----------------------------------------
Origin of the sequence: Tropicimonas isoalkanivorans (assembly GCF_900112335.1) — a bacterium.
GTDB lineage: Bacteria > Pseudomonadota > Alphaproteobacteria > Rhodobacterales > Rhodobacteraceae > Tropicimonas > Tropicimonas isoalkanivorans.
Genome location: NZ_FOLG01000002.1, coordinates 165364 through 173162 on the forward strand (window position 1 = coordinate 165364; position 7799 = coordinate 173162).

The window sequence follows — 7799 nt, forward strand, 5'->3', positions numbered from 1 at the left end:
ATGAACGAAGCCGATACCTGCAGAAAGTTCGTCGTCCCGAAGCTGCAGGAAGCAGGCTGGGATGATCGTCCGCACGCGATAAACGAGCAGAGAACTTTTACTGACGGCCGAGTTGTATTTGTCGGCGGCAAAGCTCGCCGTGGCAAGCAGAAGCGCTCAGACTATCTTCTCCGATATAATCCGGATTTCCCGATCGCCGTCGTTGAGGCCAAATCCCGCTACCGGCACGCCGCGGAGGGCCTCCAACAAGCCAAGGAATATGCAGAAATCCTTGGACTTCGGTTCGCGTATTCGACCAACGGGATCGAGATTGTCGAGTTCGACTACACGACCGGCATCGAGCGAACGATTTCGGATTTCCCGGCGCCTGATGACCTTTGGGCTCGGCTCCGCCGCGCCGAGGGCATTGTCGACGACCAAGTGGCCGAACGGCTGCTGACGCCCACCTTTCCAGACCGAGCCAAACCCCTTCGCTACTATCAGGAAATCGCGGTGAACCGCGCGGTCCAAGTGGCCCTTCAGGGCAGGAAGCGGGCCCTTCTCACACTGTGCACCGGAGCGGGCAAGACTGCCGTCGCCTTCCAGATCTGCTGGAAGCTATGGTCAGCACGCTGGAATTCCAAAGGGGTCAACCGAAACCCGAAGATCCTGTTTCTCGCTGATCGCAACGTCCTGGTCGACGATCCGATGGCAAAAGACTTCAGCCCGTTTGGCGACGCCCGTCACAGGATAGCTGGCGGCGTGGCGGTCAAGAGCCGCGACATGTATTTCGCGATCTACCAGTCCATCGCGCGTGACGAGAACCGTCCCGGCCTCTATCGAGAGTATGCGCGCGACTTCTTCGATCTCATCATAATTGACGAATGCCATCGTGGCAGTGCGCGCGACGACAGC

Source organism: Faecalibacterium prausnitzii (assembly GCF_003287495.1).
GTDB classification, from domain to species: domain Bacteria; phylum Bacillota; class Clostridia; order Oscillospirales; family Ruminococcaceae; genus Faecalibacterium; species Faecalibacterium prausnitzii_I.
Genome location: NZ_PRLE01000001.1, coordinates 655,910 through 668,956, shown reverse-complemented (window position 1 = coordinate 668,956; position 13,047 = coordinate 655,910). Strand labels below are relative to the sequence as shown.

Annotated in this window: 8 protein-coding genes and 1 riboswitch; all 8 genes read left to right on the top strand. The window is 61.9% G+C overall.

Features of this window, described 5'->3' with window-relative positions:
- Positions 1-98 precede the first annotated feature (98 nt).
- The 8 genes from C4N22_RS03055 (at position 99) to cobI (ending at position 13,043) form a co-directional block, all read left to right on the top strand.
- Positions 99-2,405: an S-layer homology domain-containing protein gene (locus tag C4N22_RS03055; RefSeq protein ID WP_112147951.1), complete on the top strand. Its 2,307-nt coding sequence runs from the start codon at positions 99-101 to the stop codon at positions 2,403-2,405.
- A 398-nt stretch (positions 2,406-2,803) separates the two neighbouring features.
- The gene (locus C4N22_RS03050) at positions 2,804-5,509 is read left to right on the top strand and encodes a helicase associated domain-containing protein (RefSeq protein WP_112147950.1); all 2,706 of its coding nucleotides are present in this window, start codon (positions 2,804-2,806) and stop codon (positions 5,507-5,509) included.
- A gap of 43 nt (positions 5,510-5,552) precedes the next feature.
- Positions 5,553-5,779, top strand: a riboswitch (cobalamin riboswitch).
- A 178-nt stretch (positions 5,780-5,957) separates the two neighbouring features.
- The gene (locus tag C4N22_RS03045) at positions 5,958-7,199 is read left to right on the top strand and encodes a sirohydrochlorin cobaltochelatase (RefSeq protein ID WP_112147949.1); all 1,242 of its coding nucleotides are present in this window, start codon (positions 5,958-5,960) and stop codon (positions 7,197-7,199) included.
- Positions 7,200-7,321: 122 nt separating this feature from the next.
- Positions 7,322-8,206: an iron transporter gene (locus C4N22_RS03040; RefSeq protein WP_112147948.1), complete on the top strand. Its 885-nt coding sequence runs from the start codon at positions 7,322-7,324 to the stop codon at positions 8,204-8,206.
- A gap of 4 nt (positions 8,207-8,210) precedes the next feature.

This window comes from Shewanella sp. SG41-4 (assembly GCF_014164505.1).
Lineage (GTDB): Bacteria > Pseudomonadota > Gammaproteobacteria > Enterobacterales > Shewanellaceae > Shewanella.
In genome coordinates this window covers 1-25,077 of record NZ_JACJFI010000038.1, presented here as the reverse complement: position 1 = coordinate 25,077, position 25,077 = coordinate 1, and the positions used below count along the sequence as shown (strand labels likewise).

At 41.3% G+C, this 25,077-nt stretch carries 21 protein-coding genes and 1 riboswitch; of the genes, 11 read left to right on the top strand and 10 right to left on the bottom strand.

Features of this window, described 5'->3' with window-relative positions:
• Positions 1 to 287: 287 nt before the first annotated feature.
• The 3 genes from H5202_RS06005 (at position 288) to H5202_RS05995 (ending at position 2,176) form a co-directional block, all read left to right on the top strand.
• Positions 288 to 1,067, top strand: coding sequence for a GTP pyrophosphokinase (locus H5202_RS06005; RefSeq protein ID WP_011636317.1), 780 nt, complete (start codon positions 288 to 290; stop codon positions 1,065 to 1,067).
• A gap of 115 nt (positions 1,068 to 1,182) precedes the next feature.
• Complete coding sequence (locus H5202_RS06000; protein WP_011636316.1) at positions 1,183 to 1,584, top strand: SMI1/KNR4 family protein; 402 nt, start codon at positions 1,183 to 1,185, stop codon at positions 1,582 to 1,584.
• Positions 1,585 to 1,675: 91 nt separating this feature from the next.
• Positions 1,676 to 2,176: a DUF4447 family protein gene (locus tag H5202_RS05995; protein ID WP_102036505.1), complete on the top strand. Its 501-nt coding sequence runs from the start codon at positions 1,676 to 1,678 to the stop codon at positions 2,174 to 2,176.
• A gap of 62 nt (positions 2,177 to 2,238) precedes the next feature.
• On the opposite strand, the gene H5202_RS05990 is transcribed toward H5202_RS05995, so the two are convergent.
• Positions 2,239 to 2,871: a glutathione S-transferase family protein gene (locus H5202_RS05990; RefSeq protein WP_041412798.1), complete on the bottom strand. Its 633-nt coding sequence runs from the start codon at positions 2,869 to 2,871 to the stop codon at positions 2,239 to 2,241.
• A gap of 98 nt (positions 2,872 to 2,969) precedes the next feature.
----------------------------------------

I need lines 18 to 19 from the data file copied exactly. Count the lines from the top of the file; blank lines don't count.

- A 178-nt stretch (positions 5,780-5,957) separates the two neighbouring features.
- The gene (locus tag C4N22_RS03045) at positions 5,958-7,199 is read left to right on the top strand and encodes a sirohydrochlorin cobaltochelatase (RefSeq protein ID WP_112147949.1); all 1,242 of its coding nucleotides are present in this window, start codon (positions 5,958-5,960) and stop codon (positions 7,197-7,199) included.